All the reactions were conducted under stringently anaerobic conditions and using Schlenk techniques or high vacuum technique. The solvents used were dried and saturated with argon. Chemical shifts δ are given in ppm relative to the respective standard: 1H(tetramethylsilane), 13C(tetramethylsilane), 31P(85% H3PO4), 11B(boron trifluoride etherate; δ=−18.1 ppm). Negative algebraic signs denote a shift to the higher field.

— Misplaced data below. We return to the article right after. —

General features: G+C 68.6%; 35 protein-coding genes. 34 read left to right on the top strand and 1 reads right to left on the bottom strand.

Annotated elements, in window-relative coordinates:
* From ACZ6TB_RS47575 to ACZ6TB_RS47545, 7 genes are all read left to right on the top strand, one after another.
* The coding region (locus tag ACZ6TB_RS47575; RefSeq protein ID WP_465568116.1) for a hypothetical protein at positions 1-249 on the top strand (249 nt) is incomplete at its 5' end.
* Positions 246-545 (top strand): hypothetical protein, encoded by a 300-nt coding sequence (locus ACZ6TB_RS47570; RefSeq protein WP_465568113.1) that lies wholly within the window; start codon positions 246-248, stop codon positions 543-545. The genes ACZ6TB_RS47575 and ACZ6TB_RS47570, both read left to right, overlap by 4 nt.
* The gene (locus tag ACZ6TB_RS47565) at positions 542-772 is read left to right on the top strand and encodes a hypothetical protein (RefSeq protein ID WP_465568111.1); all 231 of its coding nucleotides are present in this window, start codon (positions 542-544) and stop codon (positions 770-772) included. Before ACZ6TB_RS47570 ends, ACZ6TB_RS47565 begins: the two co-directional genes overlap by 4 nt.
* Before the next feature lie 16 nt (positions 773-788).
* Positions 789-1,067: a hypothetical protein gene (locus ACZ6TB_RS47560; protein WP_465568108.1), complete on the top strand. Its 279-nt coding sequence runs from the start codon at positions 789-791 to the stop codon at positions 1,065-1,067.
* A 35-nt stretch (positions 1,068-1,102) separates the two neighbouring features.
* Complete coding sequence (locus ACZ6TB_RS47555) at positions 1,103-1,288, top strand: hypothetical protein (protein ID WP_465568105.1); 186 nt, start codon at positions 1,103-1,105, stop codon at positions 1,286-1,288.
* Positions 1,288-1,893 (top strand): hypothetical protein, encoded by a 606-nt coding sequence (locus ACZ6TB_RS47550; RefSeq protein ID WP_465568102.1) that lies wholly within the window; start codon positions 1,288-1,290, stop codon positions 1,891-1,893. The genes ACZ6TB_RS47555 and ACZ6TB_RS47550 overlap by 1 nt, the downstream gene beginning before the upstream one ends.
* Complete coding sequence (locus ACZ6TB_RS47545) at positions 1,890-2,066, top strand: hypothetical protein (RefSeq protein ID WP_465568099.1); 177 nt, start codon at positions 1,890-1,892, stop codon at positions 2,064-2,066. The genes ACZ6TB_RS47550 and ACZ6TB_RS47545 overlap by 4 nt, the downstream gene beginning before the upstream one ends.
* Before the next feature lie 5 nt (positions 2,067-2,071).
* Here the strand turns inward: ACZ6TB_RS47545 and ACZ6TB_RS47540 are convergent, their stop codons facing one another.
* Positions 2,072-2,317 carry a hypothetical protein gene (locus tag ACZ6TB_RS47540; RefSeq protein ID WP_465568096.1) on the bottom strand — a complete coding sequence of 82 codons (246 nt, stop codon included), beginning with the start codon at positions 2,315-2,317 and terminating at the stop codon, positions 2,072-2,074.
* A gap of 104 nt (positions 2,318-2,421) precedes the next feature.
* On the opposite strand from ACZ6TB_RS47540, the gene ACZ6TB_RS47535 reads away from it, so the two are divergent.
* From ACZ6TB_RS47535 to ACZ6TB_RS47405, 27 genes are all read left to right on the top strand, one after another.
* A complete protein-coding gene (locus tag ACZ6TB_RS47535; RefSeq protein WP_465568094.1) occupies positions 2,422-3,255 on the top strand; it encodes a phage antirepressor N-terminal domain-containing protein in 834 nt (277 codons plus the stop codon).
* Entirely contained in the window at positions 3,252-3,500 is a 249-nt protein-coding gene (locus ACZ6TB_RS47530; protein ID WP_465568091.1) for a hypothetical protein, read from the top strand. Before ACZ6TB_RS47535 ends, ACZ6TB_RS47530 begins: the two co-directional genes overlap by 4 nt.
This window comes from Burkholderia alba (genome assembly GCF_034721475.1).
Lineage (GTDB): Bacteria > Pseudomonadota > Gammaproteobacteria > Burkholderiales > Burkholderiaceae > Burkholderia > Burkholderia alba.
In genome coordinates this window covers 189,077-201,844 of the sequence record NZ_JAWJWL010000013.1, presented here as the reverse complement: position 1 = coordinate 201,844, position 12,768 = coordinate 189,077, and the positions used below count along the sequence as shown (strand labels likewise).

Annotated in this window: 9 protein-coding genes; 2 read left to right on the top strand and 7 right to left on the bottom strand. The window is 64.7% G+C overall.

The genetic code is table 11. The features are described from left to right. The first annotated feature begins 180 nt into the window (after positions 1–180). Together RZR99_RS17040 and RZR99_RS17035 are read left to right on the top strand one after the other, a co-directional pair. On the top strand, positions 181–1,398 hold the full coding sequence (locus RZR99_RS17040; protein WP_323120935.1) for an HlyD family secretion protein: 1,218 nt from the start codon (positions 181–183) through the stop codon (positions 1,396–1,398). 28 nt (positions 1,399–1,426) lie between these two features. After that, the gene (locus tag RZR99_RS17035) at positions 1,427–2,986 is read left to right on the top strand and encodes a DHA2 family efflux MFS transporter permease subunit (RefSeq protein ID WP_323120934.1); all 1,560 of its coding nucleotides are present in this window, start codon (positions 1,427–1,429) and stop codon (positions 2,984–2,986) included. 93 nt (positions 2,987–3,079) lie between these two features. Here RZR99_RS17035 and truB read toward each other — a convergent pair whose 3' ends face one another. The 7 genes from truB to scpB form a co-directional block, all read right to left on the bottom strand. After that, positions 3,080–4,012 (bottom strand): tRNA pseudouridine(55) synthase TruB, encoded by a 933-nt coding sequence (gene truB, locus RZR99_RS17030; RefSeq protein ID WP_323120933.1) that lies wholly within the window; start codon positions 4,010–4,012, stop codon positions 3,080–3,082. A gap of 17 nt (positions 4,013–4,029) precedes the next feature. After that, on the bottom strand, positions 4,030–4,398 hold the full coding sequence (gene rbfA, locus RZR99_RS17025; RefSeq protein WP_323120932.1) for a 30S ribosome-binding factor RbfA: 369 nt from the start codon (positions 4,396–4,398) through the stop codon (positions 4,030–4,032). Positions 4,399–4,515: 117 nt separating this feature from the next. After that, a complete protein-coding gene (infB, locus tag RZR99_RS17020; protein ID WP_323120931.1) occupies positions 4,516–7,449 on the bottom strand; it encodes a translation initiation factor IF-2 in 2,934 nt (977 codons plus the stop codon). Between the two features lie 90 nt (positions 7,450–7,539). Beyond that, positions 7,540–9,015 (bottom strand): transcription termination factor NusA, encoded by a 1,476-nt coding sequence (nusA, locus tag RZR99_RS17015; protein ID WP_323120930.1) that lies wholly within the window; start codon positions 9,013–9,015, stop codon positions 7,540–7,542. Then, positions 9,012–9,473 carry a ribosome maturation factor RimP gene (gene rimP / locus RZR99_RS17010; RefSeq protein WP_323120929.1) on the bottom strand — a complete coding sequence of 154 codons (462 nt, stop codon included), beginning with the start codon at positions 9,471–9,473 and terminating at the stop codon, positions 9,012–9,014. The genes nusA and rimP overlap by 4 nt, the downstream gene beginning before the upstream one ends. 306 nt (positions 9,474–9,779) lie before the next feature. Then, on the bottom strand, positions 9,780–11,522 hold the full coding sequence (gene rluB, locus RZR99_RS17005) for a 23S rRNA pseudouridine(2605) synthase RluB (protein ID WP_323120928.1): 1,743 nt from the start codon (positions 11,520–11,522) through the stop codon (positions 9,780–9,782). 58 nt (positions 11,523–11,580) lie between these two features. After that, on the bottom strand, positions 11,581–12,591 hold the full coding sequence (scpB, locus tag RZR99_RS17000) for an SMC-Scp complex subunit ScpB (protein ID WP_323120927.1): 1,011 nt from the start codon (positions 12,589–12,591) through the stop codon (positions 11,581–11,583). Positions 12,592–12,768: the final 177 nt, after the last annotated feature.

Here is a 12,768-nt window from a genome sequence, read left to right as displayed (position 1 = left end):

14.7 g (0.106 mole) trimethylsilyl-cyclopentadiene (purchased from Fluka) and 150 ml tetrahydrofuran (THF) were placed in a reaction flask and cooled to 0° C. 47.4 ml of a solution of butyllithium in n-hexane (2.3 molar; total amount 0.109 mole) were then added drop-wise thereto over 20 minutes. After the addition was complete, the yellow solution was stirred for a further hour; thereafter the cooling bath was removed. The solution was stirred for a further hour at room temperature and was thereafter cooled to −20° C. 14.8 ml (0.117 mole) trimethylsilyl chloride were then added drop-wise over 10 minutes and the reaction mixture was stirred at −10° C. for two hours. Thereafter, the cooling bath was removed and the reaction solution was heated to room temperature and was subsequently stirred for a further hour. The reaction mixture was filtered through celite the filter was washed with hexane, and the hexane was removed from the purified filtrate under vacuum. After distillation at 26° C. under 0.4 mbar, the crude product yielded 19 g of a pure product corresponding to compound 1 (85% of the theoretical yield). The boiling point and NMR data corresponded to the data in the literature (J. Organometallic Chem. 29 (1971), 227; ibid. 30 (1971), C 57; J. Amer. Chem. Soc. 102 (1980), 4429: J. Gen. Chem. USSR Eng. Transl. 43 (1973), 1970; J. Chem. Soc., Dalton Trans. 1980, 1156)